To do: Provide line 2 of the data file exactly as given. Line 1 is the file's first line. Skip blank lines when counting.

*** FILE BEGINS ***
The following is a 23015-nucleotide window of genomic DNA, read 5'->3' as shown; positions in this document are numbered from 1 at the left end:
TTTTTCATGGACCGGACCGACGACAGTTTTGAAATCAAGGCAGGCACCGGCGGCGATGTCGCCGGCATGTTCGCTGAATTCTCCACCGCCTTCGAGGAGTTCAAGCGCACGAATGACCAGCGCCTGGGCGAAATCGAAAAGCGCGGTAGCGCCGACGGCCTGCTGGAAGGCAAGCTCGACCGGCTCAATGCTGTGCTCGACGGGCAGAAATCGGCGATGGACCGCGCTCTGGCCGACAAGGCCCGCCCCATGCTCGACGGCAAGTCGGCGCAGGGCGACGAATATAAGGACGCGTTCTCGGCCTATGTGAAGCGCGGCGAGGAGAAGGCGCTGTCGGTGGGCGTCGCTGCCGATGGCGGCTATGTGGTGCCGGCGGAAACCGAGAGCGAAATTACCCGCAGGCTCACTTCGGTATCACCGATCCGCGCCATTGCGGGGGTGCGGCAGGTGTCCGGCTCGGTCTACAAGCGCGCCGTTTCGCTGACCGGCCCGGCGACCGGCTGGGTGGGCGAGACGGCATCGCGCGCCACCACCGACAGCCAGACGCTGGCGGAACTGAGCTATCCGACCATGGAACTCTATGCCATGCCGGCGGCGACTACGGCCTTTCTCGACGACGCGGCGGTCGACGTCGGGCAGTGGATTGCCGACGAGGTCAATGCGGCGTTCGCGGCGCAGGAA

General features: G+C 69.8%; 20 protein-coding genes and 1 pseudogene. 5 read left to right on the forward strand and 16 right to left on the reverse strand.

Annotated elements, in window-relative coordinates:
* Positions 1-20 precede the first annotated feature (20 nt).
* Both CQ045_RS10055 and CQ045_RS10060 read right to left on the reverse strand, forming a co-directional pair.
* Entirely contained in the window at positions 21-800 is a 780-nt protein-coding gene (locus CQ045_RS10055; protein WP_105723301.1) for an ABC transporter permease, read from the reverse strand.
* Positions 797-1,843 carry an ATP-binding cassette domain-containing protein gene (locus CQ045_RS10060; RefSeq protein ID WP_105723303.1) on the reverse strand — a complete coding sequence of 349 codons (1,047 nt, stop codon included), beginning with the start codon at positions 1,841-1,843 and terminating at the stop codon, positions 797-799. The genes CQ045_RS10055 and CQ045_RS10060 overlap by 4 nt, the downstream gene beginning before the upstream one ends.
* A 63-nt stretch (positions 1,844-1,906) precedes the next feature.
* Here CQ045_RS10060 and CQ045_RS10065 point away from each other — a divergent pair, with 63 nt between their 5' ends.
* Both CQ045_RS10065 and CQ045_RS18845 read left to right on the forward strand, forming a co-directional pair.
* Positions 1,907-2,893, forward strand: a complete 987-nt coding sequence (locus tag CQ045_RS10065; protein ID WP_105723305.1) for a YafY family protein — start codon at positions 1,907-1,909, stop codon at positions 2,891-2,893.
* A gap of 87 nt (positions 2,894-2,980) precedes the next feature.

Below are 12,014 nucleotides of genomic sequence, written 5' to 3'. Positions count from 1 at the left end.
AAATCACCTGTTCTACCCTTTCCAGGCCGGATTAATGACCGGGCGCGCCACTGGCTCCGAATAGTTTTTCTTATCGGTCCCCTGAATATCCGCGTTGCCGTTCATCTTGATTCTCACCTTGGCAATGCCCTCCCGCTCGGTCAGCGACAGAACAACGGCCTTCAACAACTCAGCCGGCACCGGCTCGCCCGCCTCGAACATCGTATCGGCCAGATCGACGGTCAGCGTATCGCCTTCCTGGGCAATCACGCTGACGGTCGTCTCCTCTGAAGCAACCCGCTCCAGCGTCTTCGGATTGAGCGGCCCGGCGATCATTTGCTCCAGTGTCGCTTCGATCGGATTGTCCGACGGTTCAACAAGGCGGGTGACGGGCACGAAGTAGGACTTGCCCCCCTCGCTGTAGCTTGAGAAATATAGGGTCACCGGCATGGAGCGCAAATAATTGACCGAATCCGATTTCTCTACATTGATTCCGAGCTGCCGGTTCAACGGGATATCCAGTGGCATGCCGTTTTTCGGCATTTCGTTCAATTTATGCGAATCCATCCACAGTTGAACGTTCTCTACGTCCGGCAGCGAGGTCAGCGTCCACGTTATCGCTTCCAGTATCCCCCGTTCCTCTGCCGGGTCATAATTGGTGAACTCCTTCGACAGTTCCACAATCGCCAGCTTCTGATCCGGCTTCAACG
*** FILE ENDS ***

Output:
TTTTTCATGGACCGGACCGACGACAGTTTTGAAATCAAGGCAGGCACCGGCGGCGATGTCGCCGGCATGTTCGCTGAATTCTCCACCGCCTTCGAGGAGTTCAAGCGCACGAATGACCAGCGCCTGGGCGAAATCGAAAAGCGCGGTAGCGCCGACGGCCTGCTGGAAGGCAAGCTCGACCGGCTCAATGCTGTGCTCGACGGGCAGAAATCGGCGATGGACCGCGCTCTGGCCGACAAGGCCCGCCCCATGCTCGACGGCAAGTCGGCGCAGGGCGACGAATATAAGGACGCGTTCTCGGCCTATGTGAAGCGCGGCGAGGAGAAGGCGCTGTCGGTGGGCGTCGCTGCCGATGGCGGCTATGTGGTGCCGGCGGAAACCGAGAGCGAAATTACCCGCAGGCTCACTTCGGTATCACCGATCCGCGCCATTGCGGGGGTGCGGCAGGTGTCCGGCTCGGTCTACAAGCGCGCCGTTTCGCTGACCGGCCCGGCGACCGGCTGGGTGGGCGAGACGGCATCGCGCGCCACCACCGACAGCCAGACGCTGGCGGAACTGAGCTATCCGACCATGGAACTCTATGCCATGCCGGCGGCGACTACGGCCTTTCTCGACGACGCGGCGGTCGACGTCGGGCAGTGGATTGCCGACGAGGTCAATGCGGCGTTCGCGGCGCAGGAA